Urging our nation's leaders to end hunger
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Senior advocates fight cuts to nation’s nutrition assistance program

By Suzanne Higgins on May 14, 2012
© West Virginia Public Broadcasting

More than 5 million older Americans struggle to put food on the table and another 3.5 million are living in poverty, according to new analysis from Bread for the World, a Christian organization, and one of the country’s largest anti-hunger/anti-poverty advocacy groups.

 “As long as we still have those kind of numbers, it’s important that we do something about it,” said Bishop Don Dixon Williams, a racial/ethnic outreach associate for Bread for the World.

 “We want to make sure that the elder people in this country are going to be taken care of and I think a nation is judged by how they treat their young people and how they treat their old people, and this report kind of emphasizes that,” said Williams.

 According to the report, in 1966 nearly 29 percent of Americans over age 65 lived in poverty. In 2010, that number was down to 9 percent.

 Bread for the World credits in large part the federal safety-net programs Social Security, Medicare and Medicaid for lowering that percentage.

 The report also cites two programs for stemming the tide of hunger among the elderly: the former food stamp program, now called the Supplemental Nutrition Assistance Program, or SNAP, and the Commodity Supplemental Food Program, or CSFP.

 “The cost of hunger on a society is devastating,” said Williams. “You have a natural resource, you have people who have been productive in society and now find themselves in a situation where they are not able to feed themselves. They are losing their homes because of the recession.”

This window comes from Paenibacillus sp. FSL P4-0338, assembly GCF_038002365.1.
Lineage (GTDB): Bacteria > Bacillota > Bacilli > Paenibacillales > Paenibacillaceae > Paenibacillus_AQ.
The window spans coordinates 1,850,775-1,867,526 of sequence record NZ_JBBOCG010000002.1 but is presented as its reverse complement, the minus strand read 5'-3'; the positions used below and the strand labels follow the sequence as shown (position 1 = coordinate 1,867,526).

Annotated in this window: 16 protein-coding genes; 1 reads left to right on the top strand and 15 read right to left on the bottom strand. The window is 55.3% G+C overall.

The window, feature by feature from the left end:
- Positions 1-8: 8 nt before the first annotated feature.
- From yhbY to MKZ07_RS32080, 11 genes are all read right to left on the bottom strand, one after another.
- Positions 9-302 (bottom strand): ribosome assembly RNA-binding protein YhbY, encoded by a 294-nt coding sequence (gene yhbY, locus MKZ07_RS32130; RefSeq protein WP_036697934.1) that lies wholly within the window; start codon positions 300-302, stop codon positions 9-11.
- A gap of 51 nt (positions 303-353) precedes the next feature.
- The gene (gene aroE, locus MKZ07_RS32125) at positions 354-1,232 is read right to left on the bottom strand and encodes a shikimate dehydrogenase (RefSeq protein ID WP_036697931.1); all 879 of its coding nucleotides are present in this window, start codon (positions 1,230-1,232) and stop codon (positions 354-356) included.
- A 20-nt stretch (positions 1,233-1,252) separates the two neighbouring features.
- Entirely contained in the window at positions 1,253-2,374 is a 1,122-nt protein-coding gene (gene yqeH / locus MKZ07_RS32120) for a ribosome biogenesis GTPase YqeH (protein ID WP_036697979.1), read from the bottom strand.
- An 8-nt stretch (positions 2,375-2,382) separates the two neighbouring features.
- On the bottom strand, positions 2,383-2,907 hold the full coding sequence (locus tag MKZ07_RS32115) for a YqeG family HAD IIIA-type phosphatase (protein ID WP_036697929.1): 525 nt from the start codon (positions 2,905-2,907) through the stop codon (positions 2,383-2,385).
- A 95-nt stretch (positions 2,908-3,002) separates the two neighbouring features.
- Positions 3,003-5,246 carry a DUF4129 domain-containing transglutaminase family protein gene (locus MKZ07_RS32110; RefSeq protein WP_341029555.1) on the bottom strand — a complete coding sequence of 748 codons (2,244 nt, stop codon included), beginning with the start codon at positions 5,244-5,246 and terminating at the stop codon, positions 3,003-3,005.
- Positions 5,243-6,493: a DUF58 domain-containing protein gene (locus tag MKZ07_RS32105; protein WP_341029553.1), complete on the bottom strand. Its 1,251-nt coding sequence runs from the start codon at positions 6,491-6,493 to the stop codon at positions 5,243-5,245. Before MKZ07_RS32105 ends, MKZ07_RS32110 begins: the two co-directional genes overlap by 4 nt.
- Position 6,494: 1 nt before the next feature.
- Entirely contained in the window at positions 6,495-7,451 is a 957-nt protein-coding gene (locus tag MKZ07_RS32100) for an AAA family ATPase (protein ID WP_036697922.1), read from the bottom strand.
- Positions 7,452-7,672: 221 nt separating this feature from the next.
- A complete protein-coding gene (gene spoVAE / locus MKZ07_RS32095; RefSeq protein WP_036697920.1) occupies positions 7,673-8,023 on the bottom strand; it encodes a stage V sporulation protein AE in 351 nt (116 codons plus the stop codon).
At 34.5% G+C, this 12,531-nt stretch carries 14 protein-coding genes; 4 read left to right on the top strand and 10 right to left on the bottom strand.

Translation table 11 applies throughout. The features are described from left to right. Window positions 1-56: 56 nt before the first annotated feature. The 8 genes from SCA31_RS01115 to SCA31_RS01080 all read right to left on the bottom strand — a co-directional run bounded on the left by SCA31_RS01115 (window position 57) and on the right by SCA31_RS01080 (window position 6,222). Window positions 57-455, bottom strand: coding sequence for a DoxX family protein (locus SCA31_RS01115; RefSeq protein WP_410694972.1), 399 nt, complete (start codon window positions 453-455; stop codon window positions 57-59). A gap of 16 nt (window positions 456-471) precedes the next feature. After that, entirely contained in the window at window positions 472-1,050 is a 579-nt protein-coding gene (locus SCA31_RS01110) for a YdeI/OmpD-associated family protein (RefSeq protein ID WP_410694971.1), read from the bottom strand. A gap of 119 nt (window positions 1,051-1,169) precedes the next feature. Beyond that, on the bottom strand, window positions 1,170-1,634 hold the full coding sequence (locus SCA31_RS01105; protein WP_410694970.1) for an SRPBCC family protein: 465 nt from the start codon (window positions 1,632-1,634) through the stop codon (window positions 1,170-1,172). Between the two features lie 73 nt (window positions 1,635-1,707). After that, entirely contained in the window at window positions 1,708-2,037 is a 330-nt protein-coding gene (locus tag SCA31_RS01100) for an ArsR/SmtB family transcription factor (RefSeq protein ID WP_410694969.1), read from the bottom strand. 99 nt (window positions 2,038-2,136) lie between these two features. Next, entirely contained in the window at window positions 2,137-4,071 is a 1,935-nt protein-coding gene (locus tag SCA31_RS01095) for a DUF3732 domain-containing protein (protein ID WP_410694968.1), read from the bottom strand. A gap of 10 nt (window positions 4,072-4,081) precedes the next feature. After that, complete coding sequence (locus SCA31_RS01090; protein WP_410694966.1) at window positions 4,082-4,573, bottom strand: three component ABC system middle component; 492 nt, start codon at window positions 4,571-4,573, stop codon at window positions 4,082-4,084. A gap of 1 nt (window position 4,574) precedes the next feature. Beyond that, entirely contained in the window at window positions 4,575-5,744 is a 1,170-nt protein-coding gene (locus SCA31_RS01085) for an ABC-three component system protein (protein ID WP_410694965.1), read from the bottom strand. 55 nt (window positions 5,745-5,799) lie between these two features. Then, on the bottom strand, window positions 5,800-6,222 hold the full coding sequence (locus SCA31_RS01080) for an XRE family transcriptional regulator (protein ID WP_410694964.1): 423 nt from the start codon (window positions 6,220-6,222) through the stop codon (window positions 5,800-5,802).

The Bread for the World analysis is in response to a recent proposed cut to the SNAP program, which has seen a 77% increase in participation over the last 5 years.

 It currently has a budget of about 90 billion dollars and serves 46 million people, including 3 million elderly, according to the U.S House Agriculture Committee website. A bill in that committee would cut 169 billion dollars from the SNAP program over the next decade.

 “I understand that we need to reduce the deficit,” said Williams. “We have places that can be cut but we don’t need to do it on the backs of poor and hungry people.”

 “What we really need is to be educated, to have some compassion, and to work for those kinds of things that will be beneficial for all of our citizens, because I think everybody counts.”

 Williams says as the fall election approaches, House and Senate candidates will be traveling their home states – a perfect opportunity for the voices of constituents to be heard.

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